I wrote this around 4am:
It’s been one of those sleepless nights. Instead of forcing my eyes to stay closed, I did what anyone would do–logged onto Facebook. (Hah.) Through the social grape vine I was sad to be informed that a friend from the past died a few days ago. He overdosed.
When I failed out of college freshman year, my punishment was a little backwards—I got to enroll in the National Outdoor Leadership School, (NOLS). My Dad was a NOLSee back in the 70’s when the program was just taking flight. Back then, the expeditions were limited to its base, in Lander, Wyoming. Dad said his old-school instructor hiked the bouldery mountains in cowboy boots. By the time I got there, NOLS had expanded its courses worldwide. I chose destination Mexico.
In 2006 NOLS was a perfect place for a kid like me…it was sort of a rehab…but freer, masked as a very expensive camping trip. Nothing about NOLS suggests it as a rehabilitation program, but 11 out of my 12 classmates were coming off some form of substance. (I’d been smoking weed almost every single day from 2003-2007; that’s over 1,000 days of being high, ew.)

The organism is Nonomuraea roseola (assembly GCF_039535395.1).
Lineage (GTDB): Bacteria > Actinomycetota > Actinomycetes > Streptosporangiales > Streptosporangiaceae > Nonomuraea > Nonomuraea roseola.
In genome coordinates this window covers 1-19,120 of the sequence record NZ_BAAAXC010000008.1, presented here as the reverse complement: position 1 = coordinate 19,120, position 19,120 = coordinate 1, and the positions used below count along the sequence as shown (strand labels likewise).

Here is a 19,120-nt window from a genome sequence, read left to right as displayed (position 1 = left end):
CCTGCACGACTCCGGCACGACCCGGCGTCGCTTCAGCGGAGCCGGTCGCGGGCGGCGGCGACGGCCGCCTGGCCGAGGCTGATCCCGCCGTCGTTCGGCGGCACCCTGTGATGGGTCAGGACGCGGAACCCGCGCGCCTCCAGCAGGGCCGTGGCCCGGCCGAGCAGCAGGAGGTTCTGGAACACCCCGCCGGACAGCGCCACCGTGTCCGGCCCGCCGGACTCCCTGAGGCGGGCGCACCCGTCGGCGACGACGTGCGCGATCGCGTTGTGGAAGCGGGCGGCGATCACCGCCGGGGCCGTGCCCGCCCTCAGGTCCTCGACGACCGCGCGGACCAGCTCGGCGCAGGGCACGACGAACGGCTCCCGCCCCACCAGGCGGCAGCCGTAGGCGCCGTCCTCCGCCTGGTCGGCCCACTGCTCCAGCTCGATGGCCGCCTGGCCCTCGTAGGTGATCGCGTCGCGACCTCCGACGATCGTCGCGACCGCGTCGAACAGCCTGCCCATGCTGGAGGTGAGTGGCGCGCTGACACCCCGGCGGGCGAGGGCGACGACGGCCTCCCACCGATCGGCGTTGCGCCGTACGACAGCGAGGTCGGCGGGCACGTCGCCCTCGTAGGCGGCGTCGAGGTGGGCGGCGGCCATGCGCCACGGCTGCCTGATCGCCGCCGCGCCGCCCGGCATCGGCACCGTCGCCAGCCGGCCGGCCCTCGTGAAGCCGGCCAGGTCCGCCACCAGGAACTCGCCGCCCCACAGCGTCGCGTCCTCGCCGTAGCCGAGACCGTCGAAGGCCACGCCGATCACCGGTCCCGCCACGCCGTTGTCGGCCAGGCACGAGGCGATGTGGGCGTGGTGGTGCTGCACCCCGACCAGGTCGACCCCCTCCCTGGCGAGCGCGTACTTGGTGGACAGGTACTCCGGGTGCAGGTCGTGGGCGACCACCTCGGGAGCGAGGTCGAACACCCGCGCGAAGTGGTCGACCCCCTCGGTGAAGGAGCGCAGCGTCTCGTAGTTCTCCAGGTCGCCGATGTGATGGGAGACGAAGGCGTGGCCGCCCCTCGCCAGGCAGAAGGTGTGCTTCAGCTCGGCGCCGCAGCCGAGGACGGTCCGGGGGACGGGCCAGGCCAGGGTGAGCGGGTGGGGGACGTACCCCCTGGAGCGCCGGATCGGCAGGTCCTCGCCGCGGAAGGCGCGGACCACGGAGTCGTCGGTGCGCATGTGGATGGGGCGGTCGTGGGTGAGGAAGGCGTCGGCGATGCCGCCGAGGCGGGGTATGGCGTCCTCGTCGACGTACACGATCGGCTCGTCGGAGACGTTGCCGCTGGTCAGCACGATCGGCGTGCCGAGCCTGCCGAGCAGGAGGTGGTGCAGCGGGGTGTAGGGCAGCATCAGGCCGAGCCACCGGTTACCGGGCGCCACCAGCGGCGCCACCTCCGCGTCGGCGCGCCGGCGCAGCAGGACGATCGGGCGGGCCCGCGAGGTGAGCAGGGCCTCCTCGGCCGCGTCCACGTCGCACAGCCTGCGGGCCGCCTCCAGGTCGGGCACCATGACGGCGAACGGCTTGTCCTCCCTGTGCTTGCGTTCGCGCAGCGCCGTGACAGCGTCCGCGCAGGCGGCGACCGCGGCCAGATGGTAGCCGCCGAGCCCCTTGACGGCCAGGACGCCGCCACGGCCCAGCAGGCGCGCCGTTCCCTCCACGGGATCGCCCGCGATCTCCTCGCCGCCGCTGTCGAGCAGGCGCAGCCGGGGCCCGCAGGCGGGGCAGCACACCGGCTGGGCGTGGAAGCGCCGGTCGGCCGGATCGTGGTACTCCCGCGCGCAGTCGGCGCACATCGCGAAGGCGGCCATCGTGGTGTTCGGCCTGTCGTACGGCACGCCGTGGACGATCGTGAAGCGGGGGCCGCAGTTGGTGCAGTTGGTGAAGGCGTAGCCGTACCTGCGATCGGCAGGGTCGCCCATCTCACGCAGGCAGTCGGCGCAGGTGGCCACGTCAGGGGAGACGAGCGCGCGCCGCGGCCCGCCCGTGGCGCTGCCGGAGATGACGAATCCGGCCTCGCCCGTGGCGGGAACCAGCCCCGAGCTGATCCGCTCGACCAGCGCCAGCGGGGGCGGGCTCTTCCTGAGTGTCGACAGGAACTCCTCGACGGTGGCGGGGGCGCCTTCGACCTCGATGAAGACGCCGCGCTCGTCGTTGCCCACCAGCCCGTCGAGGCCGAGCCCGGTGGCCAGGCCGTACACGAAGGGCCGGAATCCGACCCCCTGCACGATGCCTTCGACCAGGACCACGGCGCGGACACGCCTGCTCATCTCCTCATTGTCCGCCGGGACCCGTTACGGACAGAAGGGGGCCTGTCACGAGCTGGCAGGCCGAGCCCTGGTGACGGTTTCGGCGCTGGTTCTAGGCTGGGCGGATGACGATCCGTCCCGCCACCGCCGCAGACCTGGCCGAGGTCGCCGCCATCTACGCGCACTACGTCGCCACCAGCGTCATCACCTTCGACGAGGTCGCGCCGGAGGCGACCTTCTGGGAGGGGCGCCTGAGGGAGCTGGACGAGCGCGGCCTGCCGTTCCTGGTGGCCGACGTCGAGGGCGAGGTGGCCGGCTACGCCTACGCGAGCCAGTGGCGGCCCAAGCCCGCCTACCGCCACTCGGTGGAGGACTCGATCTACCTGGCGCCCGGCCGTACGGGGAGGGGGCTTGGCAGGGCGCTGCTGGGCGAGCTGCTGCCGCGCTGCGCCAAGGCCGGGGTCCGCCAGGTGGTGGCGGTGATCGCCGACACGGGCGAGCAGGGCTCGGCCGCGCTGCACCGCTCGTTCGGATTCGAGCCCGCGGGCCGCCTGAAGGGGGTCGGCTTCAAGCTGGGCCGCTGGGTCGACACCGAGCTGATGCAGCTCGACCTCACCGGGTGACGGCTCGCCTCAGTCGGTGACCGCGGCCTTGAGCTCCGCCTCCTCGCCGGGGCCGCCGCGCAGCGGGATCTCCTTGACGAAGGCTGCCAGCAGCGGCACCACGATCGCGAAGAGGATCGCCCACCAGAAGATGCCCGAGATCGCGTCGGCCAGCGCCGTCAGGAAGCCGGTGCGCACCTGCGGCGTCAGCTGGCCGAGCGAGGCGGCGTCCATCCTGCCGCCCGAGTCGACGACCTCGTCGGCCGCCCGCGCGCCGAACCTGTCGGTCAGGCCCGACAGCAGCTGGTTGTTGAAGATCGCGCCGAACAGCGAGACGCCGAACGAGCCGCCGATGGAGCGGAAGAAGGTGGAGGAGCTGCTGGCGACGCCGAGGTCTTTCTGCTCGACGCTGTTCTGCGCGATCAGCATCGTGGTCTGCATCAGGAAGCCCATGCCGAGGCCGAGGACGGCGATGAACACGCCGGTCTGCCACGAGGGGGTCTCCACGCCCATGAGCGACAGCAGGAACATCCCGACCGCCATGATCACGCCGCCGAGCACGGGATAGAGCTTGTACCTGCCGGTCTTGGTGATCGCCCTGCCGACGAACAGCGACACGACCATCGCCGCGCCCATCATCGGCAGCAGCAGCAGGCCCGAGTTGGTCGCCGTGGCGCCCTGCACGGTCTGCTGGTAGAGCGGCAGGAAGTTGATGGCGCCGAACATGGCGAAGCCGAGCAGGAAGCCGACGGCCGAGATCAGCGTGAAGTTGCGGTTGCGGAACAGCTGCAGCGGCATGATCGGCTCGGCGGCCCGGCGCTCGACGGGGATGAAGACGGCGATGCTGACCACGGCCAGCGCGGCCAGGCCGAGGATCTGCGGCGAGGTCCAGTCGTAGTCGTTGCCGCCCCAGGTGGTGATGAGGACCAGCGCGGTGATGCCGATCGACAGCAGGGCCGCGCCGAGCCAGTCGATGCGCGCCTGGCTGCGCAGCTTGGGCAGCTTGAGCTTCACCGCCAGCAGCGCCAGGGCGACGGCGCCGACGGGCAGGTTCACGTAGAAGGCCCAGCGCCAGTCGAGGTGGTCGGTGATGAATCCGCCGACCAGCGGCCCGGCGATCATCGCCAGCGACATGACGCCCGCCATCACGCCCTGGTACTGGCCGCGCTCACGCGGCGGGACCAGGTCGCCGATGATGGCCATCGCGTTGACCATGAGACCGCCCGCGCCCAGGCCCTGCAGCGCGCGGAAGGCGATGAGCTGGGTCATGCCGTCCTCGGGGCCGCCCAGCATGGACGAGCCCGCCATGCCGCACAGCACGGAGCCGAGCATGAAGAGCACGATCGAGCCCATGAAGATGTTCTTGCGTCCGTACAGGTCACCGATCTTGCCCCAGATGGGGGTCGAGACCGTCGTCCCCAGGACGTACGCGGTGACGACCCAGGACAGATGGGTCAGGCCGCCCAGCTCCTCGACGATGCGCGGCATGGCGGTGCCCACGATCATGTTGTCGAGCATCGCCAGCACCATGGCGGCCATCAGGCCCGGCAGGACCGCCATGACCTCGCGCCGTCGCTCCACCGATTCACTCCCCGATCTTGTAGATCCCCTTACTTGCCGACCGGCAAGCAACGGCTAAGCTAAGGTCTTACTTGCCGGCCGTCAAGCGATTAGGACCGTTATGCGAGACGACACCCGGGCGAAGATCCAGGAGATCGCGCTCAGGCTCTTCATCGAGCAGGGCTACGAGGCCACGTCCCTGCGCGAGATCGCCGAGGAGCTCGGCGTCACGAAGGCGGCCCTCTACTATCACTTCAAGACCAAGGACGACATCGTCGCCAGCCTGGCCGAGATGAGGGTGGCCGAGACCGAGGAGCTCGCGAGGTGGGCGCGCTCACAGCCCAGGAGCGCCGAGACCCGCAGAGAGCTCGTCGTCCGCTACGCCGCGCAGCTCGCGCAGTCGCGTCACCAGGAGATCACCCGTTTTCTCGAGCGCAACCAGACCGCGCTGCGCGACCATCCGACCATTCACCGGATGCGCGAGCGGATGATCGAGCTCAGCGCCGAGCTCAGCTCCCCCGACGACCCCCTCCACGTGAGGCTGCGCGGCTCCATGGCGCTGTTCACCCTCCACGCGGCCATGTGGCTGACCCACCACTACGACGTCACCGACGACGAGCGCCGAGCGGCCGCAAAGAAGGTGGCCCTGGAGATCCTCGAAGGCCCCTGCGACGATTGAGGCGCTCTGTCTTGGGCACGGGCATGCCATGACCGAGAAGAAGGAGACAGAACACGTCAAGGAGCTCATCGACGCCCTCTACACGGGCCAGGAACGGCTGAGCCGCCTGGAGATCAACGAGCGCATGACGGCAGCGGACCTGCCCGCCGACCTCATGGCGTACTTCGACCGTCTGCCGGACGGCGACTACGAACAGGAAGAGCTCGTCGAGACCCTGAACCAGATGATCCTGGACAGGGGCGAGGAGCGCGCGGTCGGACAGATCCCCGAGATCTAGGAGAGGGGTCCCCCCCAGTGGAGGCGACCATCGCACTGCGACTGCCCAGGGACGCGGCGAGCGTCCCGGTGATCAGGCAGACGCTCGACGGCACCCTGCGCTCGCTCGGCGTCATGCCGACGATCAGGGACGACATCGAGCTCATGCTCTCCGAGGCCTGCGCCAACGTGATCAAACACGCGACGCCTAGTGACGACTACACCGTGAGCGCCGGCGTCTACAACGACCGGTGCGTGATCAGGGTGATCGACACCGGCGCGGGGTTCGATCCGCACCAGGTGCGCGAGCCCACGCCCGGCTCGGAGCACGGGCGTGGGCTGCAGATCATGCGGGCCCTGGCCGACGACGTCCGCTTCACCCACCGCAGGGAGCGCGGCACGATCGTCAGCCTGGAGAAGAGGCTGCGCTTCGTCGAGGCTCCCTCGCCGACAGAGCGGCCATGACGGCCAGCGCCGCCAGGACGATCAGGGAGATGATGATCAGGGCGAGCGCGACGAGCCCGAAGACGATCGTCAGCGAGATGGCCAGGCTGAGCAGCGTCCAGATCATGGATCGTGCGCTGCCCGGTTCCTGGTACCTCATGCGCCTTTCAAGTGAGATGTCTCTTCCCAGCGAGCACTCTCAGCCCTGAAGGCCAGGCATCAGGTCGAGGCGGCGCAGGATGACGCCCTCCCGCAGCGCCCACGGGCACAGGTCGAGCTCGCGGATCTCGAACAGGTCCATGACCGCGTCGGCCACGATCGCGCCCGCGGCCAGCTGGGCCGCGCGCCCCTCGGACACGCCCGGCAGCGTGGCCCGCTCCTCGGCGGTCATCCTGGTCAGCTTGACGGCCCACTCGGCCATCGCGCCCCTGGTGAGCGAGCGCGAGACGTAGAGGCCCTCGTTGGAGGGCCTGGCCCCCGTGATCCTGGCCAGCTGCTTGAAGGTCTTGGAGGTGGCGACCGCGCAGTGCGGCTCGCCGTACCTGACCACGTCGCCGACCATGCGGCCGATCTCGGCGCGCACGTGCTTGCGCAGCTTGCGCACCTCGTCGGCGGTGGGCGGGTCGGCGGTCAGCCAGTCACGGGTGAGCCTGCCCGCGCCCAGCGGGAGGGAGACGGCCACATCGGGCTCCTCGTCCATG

Unbeknownst to me, the process of abruptly abstaining from drugs and alcohol the body goes through what is called “detox.” Imagine 11 troubled nineteen-year-olds detoxing in the wilderness. Crazy town.
Over the course of 78 days my classmates and I came to know each other in every heartwarmingly good and infuriatingly bad way possible. Anyway…For what would have been my sophomore year, I went to Baja, Mexico.
My friend who passed away was a member of FSB. (Fall Semester Baja). I was in “Group 1” and he was in “Group 2.” We saw each other in passing, at re-rations, and at breaks on the beach, where we’d swap stories of whale sharks, Mexican federales, and a new found love for banana chips.
My friend had that light that you hope to see in everyone, and he didn’t have to dig deep to find it. He made every moment feel like the best moment. He was compassionate, talented, and had no business dying.
When I saw the RIP’s and tributes on Facebook, I started to cry. It’s been years since we last spoke, but its impossible to forget someone with such infectious positivity. He almost literally glowed. He was a true-blue surfer and I thought perhaps he died doing what he loved. After reading his obituary it was revealed that he OD’d on heroin, and had been struggling with dope addiction for years. It makes me feel like I know him even better, even though now he’s gone. I wrote to him through the words of Einstein — ‘Energy cannot be created or destroyed, it can only be changed from one form to another.’
Friends wrote, “You’re finally free.”